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Top Tips for Designing with Miniature Sensors

When dealing with sensors that can be as small as a ladybug, it should come as no surprise that there are some unique design challenges.

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Content originally published in partnership with FierceElectronics

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As design engineers continually look to pack more features into smaller footprints, sensors have been consistently shrinking in size. The rise of the Internet of Things (IoT), which is adding intelligence and connectivity to an array of devices and spurring the development of new applications, is now accelerating that trend.

 

IoT applications require the increased use of sensors to collect important information and data from systems, processes, and events, and engineers who are designing these products have one thing in common: They are all looking for ways to pack more functionality into ever-smaller footprints.

 

That has led to innovations in miniature sensors, including the development of multisensor modules and the use of lightweight materials with the mechanical strength and structural integrity that small package sizes need to withstand the rigors of the nastiest of environments.

 

Miniature sensors provide many benefits over their bigger counterparts. But in order for them to perform successfully in an application, their small size dictates that engineers be aware of several considerations when designing with them.

 

To some engineers, these points may sound like nothing more than common sense. And while indeed they are in fact, there are numerous examples of products that failed in the market or were less efficient than they could have been because the designers did not take all of these issues into consideration.

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1. Make sure the sensor is actually measuring what it’s supposed to be measuring.

Many—if not most—designs that call for miniature sensors have small footprints, which means that every component is in close proximity. So, it is important that engineers take extra care to ensure that the intended measurement is actually being taken. Where feasible, the sensor should be directly attached to the target, otherwise the sensor will simply take the measurement from whatever object it happens to be closest to. In some cases, say a design for a thermostat in which the sensor is measuring air temperature, the sensor may likely need to be mounted a reasonable distance away from other components on the PCB. One approach might be to build a moat made of low conductivity material around the sensor and create openings in the enclosure to allow air to flow it.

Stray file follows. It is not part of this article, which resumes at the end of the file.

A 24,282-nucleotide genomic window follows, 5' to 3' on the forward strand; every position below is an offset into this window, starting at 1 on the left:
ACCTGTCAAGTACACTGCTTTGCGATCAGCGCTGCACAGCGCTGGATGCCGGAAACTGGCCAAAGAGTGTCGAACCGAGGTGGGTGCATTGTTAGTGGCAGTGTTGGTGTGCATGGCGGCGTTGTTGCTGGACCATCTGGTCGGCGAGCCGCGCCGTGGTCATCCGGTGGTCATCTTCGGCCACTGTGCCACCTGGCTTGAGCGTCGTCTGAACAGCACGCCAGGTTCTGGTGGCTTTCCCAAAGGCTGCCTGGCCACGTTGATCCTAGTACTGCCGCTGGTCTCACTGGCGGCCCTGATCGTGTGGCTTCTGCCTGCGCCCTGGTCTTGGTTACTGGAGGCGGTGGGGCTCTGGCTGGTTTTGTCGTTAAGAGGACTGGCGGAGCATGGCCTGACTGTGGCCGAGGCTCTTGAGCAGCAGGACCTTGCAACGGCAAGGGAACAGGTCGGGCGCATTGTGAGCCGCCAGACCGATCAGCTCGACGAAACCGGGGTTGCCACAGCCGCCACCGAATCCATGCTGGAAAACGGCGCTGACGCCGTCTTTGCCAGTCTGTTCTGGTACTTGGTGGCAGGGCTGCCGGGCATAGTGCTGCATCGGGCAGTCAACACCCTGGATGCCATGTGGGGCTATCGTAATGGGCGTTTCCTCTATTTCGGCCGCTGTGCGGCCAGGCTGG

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2. Be particularly aware of the kind of environment the sensor is expected to operate in, and ensure you adequately protect it.

Material innovations in sensor package have continued apace, which has been instrumental in giving miniature sensors the robustness they need to perform under many different conditions. But the advent of the IoT is now making it possible to put sensors into locations that are even less friendly to electronic devices. Knowing and planning for the type of environment and the conditions that the sensor is expected to operate in help prevent problems later. Will the conditions be hot, dirty, wet, or muddy? What about bumps, vibration, and shock? Could someone accidentally drop the device into a toilet? In some applications, miniature sensors may need some extra protection, which is doable as long as it’s planned for upfront. Also keep in mind that the sensor world is not that simple. A sensor has to connect to two very different worlds--it has to connect to an electrical world, and it has to connect to a physical world in which it measures physical parameters. The two may have very different, even competing requirements that need to be addressed.

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3. Save space by looking for opportunities for the sensors and other components in the design to do double duty.

Could a multi-sensor module do the job? Sensor manufacturers are making great strides in skimping on space and increasing the number of parameters that can be measured by combining multiple sensors into a single, multi-sensor module, which requires less space than using individual sensors. For example, in a module with two sensors to measure relative humidity and temperature, the dew point can also be calculated, resulting in three parameters being measured from just two sensors, all in one package. In order to reduce the overhead required by some electronics, there is also a trend toward outsourcing of the computational needs of the system to the sensor itself. Expect to see more smart sensors, which can analyze signals and make decisions locally based on the results, to hit the market. Some are currently being field tested. In some cases, the packaging might be able to perform double duty, saving on precious space. For example, if the electronics need electromagnetic shielding, the packaging could be made of material that provides both structural integrity and shielding.

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